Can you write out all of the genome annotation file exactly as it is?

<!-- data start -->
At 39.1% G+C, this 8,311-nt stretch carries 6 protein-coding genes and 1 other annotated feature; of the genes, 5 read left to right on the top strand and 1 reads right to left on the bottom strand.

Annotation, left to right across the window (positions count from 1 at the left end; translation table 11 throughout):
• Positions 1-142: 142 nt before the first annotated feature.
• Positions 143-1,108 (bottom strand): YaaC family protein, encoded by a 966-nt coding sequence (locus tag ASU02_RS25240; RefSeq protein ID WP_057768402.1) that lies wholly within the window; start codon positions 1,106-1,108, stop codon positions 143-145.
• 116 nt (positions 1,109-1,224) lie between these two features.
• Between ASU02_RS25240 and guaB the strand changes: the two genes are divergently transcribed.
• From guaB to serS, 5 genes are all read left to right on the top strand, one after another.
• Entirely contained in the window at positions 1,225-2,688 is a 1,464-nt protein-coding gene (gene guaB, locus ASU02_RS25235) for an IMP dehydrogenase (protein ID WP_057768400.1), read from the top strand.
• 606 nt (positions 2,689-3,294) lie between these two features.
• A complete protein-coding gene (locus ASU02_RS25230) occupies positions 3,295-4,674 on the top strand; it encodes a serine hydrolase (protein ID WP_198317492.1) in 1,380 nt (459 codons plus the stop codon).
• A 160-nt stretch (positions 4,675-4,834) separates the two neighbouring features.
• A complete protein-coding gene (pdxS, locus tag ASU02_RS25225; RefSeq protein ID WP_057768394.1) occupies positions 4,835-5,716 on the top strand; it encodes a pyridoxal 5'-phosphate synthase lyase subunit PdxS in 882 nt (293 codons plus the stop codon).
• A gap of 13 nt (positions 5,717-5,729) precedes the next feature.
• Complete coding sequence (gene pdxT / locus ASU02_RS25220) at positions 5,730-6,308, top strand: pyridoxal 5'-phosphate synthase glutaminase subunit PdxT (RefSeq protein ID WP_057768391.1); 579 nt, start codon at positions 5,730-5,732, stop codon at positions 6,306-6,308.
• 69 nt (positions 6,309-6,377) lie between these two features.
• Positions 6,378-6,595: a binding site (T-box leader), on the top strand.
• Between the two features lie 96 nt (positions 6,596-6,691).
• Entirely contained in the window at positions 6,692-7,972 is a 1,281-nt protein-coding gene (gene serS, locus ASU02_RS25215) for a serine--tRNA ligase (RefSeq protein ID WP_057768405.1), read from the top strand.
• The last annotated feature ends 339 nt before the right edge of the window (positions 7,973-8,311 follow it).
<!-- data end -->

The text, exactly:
At 39.1% G+C, this 8,311-nt stretch carries 6 protein-coding genes and 1 other annotated feature; of the genes, 5 read left to right on the top strand and 1 reads right to left on the bottom strand.

Annotation, left to right across the window (positions count from 1 at the left end; translation table 11 throughout):
• Positions 1-142: 142 nt before the first annotated feature.
• Positions 143-1,108 (bottom strand): YaaC family protein, encoded by a 966-nt coding sequence (locus tag ASU02_RS25240; RefSeq protein ID WP_057768402.1) that lies wholly within the window; start codon positions 1,106-1,108, stop codon positions 143-145.
• 116 nt (positions 1,109-1,224) lie between these two features.
• Between ASU02_RS25240 and guaB the strand changes: the two genes are divergently transcribed.
• From guaB to serS, 5 genes are all read left to right on the top strand, one after another.
• Entirely contained in the window at positions 1,225-2,688 is a 1,464-nt protein-coding gene (gene guaB, locus ASU02_RS25235) for an IMP dehydrogenase (protein ID WP_057768400.1), read from the top strand.
• 606 nt (positions 2,689-3,294) lie between these two features.
• A complete protein-coding gene (locus ASU02_RS25230) occupies positions 3,295-4,674 on the top strand; it encodes a serine hydrolase (protein ID WP_198317492.1) in 1,380 nt (459 codons plus the stop codon).
• A 160-nt stretch (positions 4,675-4,834) separates the two neighbouring features.
• A complete protein-coding gene (pdxS, locus tag ASU02_RS25225; RefSeq protein ID WP_057768394.1) occupies positions 4,835-5,716 on the top strand; it encodes a pyridoxal 5'-phosphate synthase lyase subunit PdxS in 882 nt (293 codons plus the stop codon).
• A gap of 13 nt (positions 5,717-5,729) precedes the next feature.
• Complete coding sequence (gene pdxT / locus ASU02_RS25220) at positions 5,730-6,308, top strand: pyridoxal 5'-phosphate synthase glutaminase subunit PdxT (RefSeq protein ID WP_057768391.1); 579 nt, start codon at positions 5,730-5,732, stop codon at positions 6,306-6,308.
• 69 nt (positions 6,309-6,377) lie between these two features.
• Positions 6,378-6,595: a binding site (T-box leader), on the top strand.
• Between the two features lie 96 nt (positions 6,596-6,691).
• Entirely contained in the window at positions 6,692-7,972 is a 1,281-nt protein-coding gene (gene serS, locus ASU02_RS25215) for a serine--tRNA ligase (RefSeq protein ID WP_057768405.1), read from the top strand.
• The last annotated feature ends 339 nt before the right edge of the window (positions 7,973-8,311 follow it).